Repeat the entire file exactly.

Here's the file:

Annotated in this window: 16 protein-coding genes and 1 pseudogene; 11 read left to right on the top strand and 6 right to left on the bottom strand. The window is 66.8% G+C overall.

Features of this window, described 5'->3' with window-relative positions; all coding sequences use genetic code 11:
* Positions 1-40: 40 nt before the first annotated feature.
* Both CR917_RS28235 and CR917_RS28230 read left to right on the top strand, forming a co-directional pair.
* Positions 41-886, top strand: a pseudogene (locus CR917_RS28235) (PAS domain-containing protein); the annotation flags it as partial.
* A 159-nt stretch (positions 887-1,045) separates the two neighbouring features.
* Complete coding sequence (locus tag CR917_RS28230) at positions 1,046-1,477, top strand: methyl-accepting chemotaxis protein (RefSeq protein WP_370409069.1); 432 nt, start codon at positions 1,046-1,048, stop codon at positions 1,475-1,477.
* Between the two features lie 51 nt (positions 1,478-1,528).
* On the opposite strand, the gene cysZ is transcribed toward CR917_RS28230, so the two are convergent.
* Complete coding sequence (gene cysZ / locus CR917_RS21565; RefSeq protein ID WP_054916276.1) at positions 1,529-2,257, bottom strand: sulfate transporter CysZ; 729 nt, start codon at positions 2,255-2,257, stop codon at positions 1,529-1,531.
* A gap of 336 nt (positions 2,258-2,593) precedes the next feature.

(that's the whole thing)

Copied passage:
Annotated in this window: 16 protein-coding genes and 1 pseudogene; 11 read left to right on the top strand and 6 right to left on the bottom strand. The window is 66.8% G+C overall.

Features of this window, described 5'->3' with window-relative positions; all coding sequences use genetic code 11:
* Positions 1-40: 40 nt before the first annotated feature.
* Both CR917_RS28235 and CR917_RS28230 read left to right on the top strand, forming a co-directional pair.
* Positions 41-886, top strand: a pseudogene (locus CR917_RS28235) (PAS domain-containing protein); the annotation flags it as partial.
* A 159-nt stretch (positions 887-1,045) separates the two neighbouring features.
* Complete coding sequence (locus tag CR917_RS28230) at positions 1,046-1,477, top strand: methyl-accepting chemotaxis protein (RefSeq protein WP_370409069.1); 432 nt, start codon at positions 1,046-1,048, stop codon at positions 1,475-1,477.
* Between the two features lie 51 nt (positions 1,478-1,528).
* On the opposite strand, the gene cysZ is transcribed toward CR917_RS28230, so the two are convergent.
* Complete coding sequence (gene cysZ / locus CR917_RS21565; RefSeq protein ID WP_054916276.1) at positions 1,529-2,257, bottom strand: sulfate transporter CysZ; 729 nt, start codon at positions 2,255-2,257, stop codon at positions 1,529-1,531.
* A gap of 336 nt (positions 2,258-2,593) precedes the next feature.